Article Processing Charge (APC)- A fee charged by the journal for the preparation of a manuscript. Often these fees are applied when an author decides to publish their article OA in a hybrid journal. This fee is often paid by an institution or by using grant funds. Not all OA journals charge APCs.
Author Accepted Manuscript (AAM)- Also called a postprint. A version of a manuscript after acceptance for publication but before copyediting, page numbers and formatting are applied by a publisher. This is often the version of an article that can be deposited into an OA repository.
Bronze Open Access-The article is available on the publisher's website for no charge, however, it does not have an OA license and access can be revoked at any time for any reason.
Diamond/Platinum Open Access- The same as Gold, however, there is no APC as it is covered by a funding source such as a foundation or learned society.
Embargo-A period of time during which a work can not be freely made available. The NIH requires that works that funded by it have an embargo period of 12 months or fewer before they are deposited in PubMed Central.
Gold Open Access-Open access provided directly by the journal. Available as soon as it is published. The article will often be published with a CC-BY license allowing for a wide range of reuses. Sometimes the author (or their institution or funding source) will pay an Article Processing Charge (APC) to the publisher for article preparation.
Green Open Access-Open access either immediately or after an embargo period but the author must self-archive the work (for CSHL researchers you can archive in our institutional repository)
Hybrid Open Access- A journal that publishes both OA and paywalled articles. Authors will have to pay a fee to make their articles OA.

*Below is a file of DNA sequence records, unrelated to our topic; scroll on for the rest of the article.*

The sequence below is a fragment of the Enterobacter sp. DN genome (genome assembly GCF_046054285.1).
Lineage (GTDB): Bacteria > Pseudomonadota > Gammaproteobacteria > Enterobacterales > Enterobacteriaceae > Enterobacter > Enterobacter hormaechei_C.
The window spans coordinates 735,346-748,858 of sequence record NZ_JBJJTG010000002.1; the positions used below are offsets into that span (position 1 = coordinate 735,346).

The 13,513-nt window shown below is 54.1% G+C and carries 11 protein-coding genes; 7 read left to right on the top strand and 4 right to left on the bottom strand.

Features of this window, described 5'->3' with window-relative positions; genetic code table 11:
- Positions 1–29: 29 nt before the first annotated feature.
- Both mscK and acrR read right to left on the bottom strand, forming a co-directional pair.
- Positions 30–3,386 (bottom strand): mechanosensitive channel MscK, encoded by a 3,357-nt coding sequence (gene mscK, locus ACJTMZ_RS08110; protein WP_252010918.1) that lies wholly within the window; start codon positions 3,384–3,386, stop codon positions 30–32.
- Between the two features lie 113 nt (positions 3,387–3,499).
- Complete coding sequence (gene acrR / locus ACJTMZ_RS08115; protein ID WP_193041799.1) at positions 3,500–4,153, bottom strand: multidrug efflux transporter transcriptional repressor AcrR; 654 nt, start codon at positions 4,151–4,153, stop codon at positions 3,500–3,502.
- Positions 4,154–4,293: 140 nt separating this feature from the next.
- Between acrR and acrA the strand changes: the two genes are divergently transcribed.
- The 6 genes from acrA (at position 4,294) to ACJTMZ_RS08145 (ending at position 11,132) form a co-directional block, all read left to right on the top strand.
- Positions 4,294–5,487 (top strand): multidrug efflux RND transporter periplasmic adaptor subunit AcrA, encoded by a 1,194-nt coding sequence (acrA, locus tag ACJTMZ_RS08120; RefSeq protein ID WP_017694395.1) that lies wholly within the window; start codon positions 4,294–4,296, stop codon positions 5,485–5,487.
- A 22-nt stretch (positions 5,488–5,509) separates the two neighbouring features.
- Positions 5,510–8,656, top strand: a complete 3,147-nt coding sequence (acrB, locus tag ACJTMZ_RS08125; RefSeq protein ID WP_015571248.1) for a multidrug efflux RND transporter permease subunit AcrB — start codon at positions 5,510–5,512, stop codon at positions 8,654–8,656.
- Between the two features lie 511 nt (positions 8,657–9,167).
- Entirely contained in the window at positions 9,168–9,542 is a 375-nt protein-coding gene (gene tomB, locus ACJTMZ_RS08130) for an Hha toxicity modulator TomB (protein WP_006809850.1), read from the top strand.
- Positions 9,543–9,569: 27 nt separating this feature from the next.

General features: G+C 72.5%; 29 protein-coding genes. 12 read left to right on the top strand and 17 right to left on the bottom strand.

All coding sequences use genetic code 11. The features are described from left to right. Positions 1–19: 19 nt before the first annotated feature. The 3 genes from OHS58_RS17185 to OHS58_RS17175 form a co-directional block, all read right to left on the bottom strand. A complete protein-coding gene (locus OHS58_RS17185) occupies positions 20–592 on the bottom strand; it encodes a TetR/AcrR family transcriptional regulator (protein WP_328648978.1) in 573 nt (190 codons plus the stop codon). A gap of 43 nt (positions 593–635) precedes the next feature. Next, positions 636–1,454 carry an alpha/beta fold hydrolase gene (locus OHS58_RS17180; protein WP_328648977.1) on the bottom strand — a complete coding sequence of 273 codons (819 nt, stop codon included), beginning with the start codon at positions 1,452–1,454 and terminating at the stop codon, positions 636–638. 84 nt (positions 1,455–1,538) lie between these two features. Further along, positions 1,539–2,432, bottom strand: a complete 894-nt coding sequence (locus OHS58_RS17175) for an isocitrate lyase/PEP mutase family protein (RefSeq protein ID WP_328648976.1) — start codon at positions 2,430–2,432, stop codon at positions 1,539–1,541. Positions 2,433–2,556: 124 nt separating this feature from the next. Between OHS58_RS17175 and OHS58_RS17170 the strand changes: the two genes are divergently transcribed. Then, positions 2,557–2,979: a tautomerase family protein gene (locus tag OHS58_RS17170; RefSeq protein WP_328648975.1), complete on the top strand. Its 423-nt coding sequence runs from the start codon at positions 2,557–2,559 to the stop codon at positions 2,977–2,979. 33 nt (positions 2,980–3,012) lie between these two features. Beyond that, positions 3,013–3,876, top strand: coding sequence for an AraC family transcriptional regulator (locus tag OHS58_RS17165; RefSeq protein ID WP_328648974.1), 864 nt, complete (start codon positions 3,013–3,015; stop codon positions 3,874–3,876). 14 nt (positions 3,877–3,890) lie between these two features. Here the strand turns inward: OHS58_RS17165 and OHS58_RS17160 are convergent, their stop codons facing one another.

Institutional Repository- Digital storage of scholarly work and data hosted by an institution. During green open access archiving articles can be deposited here so that they are available going forward. Unlike publishing on your personal or lab website, these resources will remain even if you die or change jobs. CSHL hosts an institutional repository available to all CSHL members. The IR provides annotation, metadata, topics, and subjects for these materials. The goal is to collect all the works produced by a CSHL scientist throughout his/her career. We collect raw data, code, scripts, software, manuscripts, theses, presentations, posters, video, and audio files; as well as bibliographic information on all CSHL faculty, researchers, and graduate students.
Open Access (OA)- A philosophy that research should be freely available on the public internet for all to use. There are several different types of open access such as green and gold. OA publications often carry less restrictive copyright which allows for broader reuse.
Plan S- A series of principles in support of immediately available research. A number of public and private funders have signed on in support of Plan S and work funded by them must be made freely available at the time of publication.
Preprints- The version of a manuscript submitted for publication. This version is before peer review and publication in a journal. Manuscripts can be archived in a subject preprint repository such as arXiv, bioRxiv, or medRxiv.
Postprints- Also called an Author Accepted Manuscript. A version of a manuscript after acceptance for publication but before copyediting, page numbers and formatting are applied by a publisher. This is often the version of an article that can be deposited into an OA repository.
Publisher's Version- The final version of an article with copyediting, page numbers, and formating uploaded to the publisher's website. This version can sometimes be deposited in a repository. Check your publishing agreement to see if this applies to you. Also known as the Version of Record.
PubMed Central (PMC)- A subject-based repository for biomedical research funded by the National Institutes of Health. Works must be deposited into PMC within 12 months of publication. Journals will often deposit your manuscript for you if it is discussed during the publication process.
Version of Record-The final version of an article with copyediting, page numbers, and formating uploaded to the publisher's website. This version can sometimes be deposited in a repository. Check your publishing agreement to see if this applies to you. Also known as the Publisher's Version.